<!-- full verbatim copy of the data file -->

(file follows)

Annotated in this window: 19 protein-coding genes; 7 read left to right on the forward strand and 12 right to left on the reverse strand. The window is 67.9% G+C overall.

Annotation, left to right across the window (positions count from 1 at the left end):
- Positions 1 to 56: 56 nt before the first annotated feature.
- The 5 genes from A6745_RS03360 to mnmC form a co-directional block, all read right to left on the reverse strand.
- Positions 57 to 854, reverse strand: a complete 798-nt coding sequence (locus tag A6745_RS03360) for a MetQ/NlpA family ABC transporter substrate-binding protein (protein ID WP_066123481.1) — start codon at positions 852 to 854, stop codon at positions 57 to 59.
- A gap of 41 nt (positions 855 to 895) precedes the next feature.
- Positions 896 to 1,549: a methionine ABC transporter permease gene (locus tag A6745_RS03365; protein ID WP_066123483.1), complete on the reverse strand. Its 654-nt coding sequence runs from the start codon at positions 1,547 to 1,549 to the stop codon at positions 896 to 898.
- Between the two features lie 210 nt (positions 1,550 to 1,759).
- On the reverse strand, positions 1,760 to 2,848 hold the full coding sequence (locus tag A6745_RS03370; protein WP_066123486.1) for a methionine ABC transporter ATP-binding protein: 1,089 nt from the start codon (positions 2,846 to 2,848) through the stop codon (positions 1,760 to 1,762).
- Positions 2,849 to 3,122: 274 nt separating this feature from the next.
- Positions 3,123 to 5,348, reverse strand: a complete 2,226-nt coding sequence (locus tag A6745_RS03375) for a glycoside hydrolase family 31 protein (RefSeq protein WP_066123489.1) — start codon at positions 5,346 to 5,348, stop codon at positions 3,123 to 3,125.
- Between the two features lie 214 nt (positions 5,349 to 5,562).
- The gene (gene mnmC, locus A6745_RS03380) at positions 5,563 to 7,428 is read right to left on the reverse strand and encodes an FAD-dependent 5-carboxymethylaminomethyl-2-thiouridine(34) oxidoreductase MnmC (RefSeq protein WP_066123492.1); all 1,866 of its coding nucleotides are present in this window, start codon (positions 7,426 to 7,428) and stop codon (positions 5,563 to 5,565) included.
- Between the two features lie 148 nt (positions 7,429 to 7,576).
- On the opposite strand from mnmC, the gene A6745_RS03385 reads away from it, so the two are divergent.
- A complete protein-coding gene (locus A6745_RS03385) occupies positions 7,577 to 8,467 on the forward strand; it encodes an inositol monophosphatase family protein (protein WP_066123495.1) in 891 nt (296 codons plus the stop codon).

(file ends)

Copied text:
Annotated in this window: 19 protein-coding genes; 7 read left to right on the forward strand and 12 right to left on the reverse strand. The window is 67.9% G+C overall.

Annotation, left to right across the window (positions count from 1 at the left end):
- Positions 1 to 56: 56 nt before the first annotated feature.
- The 5 genes from A6745_RS03360 to mnmC form a co-directional block, all read right to left on the reverse strand.
- Positions 57 to 854, reverse strand: a complete 798-nt coding sequence (locus tag A6745_RS03360) for a MetQ/NlpA family ABC transporter substrate-binding protein (protein ID WP_066123481.1) — start codon at positions 852 to 854, stop codon at positions 57 to 59.
- A gap of 41 nt (positions 855 to 895) precedes the next feature.
- Positions 896 to 1,549: a methionine ABC transporter permease gene (locus tag A6745_RS03365; protein ID WP_066123483.1), complete on the reverse strand. Its 654-nt coding sequence runs from the start codon at positions 1,547 to 1,549 to the stop codon at positions 896 to 898.
- Between the two features lie 210 nt (positions 1,550 to 1,759).
- On the reverse strand, positions 1,760 to 2,848 hold the full coding sequence (locus tag A6745_RS03370; protein WP_066123486.1) for a methionine ABC transporter ATP-binding protein: 1,089 nt from the start codon (positions 2,846 to 2,848) through the stop codon (positions 1,760 to 1,762).
- Positions 2,849 to 3,122: 274 nt separating this feature from the next.
- Positions 3,123 to 5,348, reverse strand: a complete 2,226-nt coding sequence (locus tag A6745_RS03375) for a glycoside hydrolase family 31 protein (RefSeq protein WP_066123489.1) — start codon at positions 5,346 to 5,348, stop codon at positions 3,123 to 3,125.
- Between the two features lie 214 nt (positions 5,349 to 5,562).
- The gene (gene mnmC, locus A6745_RS03380) at positions 5,563 to 7,428 is read right to left on the reverse strand and encodes an FAD-dependent 5-carboxymethylaminomethyl-2-thiouridine(34) oxidoreductase MnmC (RefSeq protein WP_066123492.1); all 1,866 of its coding nucleotides are present in this window, start codon (positions 7,426 to 7,428) and stop codon (positions 5,563 to 5,565) included.
- Between the two features lie 148 nt (positions 7,429 to 7,576).
- On the opposite strand from mnmC, the gene A6745_RS03385 reads away from it, so the two are divergent.
- A complete protein-coding gene (locus A6745_RS03385) occupies positions 7,577 to 8,467 on the forward strand; it encodes an inositol monophosphatase family protein (protein WP_066123495.1) in 891 nt (296 codons plus the stop codon).